France’s economic outlook downgraded as UK looks to overtake

France’s credit outlook has been cut to ‘negative’ by ratings agency Standard and Poor’s due to a struggling recovery and lack of reform

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The Independent Online

France’s ailing economy has been delivered another blow as ratings agency Standard and Poor’s lowered its outlook from “stable” to “negative,” saying its financial recovery is “elusive.”

France’s credit rating remains at “AA” – the third highest rating – though S&P indicated that could change in the next two years if France’s fragile financial situation worsens.

The ratings agency expects government deficits will take up an increasingly large portion of the country’s GDP, and has lowered its growth forecast from 2.5 per cent by 2017 to 2 per cent.

S&P’s decision comes after economic projections from the International Monetary Fund that said Britain would overtake France as Europe’s second biggest economy by 2015.

 

Britain, which has an “AAA” credit rating and a “stable” outlook according to S&P, is expected to grow 3.2 per cent this year and 2.7 per cent in 2015 compared to France’s predicted growth of 0.4 per cent and 1 per cent.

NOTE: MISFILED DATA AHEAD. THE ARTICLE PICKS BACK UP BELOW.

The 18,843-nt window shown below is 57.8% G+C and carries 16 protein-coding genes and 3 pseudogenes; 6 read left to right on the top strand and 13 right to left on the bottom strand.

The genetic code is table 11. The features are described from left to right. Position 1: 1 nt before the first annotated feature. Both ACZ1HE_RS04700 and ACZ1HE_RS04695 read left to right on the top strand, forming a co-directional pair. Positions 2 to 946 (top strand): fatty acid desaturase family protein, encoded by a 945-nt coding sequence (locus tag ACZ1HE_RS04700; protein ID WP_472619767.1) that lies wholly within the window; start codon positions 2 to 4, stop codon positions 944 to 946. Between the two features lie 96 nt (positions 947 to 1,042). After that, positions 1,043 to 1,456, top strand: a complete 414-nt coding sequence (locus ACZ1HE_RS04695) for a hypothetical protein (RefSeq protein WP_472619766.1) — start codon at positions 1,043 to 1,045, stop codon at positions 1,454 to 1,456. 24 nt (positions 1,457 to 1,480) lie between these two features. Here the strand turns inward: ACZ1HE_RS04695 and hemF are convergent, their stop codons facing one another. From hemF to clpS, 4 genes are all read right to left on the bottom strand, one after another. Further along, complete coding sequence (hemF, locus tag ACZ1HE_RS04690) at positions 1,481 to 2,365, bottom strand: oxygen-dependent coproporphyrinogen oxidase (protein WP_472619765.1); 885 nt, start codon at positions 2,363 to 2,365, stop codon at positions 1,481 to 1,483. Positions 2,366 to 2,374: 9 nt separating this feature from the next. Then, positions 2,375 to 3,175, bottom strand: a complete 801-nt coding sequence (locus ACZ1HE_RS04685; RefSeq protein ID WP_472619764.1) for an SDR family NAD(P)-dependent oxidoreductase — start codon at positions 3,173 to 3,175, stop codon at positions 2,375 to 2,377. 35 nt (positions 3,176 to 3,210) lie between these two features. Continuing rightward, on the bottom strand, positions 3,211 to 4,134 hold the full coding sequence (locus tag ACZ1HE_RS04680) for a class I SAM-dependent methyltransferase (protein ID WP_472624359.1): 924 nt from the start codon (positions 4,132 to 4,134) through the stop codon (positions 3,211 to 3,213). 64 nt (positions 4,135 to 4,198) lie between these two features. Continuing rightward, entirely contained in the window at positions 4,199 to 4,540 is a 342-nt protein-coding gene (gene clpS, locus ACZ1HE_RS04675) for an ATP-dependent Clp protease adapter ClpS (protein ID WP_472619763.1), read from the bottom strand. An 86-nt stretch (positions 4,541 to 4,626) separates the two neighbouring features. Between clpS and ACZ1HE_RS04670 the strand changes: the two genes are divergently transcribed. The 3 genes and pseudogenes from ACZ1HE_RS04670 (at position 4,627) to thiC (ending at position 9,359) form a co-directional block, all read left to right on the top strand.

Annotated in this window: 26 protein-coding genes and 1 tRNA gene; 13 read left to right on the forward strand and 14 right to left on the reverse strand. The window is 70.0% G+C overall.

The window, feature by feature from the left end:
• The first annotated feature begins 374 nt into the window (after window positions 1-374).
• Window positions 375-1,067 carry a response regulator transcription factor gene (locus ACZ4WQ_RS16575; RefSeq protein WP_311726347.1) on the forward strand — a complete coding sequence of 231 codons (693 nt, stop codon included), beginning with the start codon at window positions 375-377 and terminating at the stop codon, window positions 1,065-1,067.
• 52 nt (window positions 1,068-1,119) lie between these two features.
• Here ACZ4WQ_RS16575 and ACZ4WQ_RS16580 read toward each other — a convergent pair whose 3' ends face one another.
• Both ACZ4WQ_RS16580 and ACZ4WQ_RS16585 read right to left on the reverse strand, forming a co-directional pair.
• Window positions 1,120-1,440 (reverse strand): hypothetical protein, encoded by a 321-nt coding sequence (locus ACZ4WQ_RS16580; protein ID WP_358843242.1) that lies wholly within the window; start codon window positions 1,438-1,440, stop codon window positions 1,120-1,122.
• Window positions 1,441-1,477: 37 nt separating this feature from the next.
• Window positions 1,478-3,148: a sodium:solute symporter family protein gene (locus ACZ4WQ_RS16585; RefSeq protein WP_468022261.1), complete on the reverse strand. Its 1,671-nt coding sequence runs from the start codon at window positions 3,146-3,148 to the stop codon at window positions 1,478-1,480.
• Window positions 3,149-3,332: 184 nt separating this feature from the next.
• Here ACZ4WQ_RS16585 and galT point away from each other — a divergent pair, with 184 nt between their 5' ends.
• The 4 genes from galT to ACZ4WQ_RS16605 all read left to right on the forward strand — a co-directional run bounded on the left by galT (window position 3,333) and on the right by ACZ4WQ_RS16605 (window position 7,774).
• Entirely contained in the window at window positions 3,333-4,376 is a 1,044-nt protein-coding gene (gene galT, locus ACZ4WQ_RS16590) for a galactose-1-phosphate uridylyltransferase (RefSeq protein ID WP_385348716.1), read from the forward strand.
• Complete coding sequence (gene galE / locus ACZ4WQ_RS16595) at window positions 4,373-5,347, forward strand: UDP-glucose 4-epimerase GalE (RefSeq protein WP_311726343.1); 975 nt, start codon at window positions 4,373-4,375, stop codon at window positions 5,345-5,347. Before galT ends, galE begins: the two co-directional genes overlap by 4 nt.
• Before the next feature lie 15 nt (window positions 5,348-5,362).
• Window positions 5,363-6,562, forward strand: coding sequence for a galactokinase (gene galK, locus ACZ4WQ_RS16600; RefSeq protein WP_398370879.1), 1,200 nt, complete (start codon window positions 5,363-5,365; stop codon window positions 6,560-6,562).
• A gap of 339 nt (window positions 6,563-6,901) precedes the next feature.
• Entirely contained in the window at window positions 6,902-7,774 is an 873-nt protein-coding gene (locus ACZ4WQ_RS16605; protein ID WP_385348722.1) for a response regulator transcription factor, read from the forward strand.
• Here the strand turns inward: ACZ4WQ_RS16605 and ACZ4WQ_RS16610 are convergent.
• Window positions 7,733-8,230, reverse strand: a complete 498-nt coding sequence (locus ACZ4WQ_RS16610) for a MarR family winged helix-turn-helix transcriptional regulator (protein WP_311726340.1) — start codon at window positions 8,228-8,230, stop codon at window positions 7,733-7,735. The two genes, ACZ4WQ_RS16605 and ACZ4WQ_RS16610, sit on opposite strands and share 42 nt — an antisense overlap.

Those growth projections would put the UK economy at £1.9 trillion, and France at £1.8 trillion.

The situation is not so dire at the moment, S&P said, pointing to France’s high income per capita and productivity, and the recovering competitiveness and profitability among French companies.

France finance minister Michel Sapin said in a statement: "We will pursue the needed reforms, to boost our medium term growth prospects

"French debt is one of the surest and most liquid in the world, with debt levels very much contained.”

France refuses austerity but will miss EU deficit deadline

The key problem for the French economy is political, with S&P sceptical as to whether the government can enact the reforms necessary to spur growth.

France’s credit rating was downgraded to “AA” in November 2013, but that remains a strong indication of the country’s economy strength, underpinned by low-levels of household debt and high levels of private-sector domestic savings.

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